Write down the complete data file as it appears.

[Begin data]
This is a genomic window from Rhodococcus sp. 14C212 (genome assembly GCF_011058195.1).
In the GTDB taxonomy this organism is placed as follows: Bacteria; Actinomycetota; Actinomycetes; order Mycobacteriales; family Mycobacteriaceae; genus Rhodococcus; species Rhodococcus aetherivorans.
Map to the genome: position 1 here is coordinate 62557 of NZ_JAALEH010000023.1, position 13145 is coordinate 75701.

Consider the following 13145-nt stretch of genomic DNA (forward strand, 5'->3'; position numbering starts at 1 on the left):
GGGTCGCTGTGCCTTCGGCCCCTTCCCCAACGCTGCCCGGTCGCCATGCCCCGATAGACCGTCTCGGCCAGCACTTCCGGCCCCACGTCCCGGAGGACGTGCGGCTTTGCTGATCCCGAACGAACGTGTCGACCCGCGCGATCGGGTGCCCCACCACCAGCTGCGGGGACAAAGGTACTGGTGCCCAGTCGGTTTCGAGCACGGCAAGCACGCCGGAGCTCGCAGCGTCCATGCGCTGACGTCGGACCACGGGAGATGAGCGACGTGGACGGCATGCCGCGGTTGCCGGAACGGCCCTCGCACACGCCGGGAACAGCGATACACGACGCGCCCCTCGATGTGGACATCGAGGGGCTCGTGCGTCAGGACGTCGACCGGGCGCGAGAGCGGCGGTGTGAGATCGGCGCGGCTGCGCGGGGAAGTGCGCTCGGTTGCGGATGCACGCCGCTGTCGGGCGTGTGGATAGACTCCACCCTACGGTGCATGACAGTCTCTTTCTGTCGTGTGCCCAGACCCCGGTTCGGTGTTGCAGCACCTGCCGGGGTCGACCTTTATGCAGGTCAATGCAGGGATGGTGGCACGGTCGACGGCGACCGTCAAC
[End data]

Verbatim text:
This is a genomic window from Rhodococcus sp. 14C212 (genome assembly GCF_011058195.1).
In the GTDB taxonomy this organism is placed as follows: Bacteria; Actinomycetota; Actinomycetes; order Mycobacteriales; family Mycobacteriaceae; genus Rhodococcus; species Rhodococcus aetherivorans.
Map to the genome: position 1 here is coordinate 62557 of NZ_JAALEH010000023.1, position 13145 is coordinate 75701.

Consider the following 13145-nt stretch of genomic DNA (forward strand, 5'->3'; position numbering starts at 1 on the left):
GGGTCGCTGTGCCTTCGGCCCCTTCCCCAACGCTGCCCGGTCGCCATGCCCCGATAGACCGTCTCGGCCAGCACTTCCGGCCCCACGTCCCGGAGGACGTGCGGCTTTGCTGATCCCGAACGAACGTGTCGACCCGCGCGATCGGGTGCCCCACCACCAGCTGCGGGGACAAAGGTACTGGTGCCCAGTCGGTTTCGAGCACGGCAAGCACGCCGGAGCTCGCAGCGTCCATGCGCTGACGTCGGACCACGGGAGATGAGCGACGTGGACGGCATGCCGCGGTTGCCGGAACGGCCCTCGCACACGCCGGGAACAGCGATACACGACGCGCCCCTCGATGTGGACATCGAGGGGCTCGTGCGTCAGGACGTCGACCGGGCGCGAGAGCGGCGGTGTGAGATCGGCGCGGCTGCGCGGGGAAGTGCGCTCGGTTGCGGATGCACGCCGCTGTCGGGCGTGTGGATAGACTCCACCCTACGGTGCATGACAGTCTCTTTCTGTCGTGTGCCCAGACCCCGGTTCGGTGTTGCAGCACCTGCCGGGGTCGACCTTTATGCAGGTCAATGCAGGGATGGTGGCACGGTCGACGGCGACCGTCAAC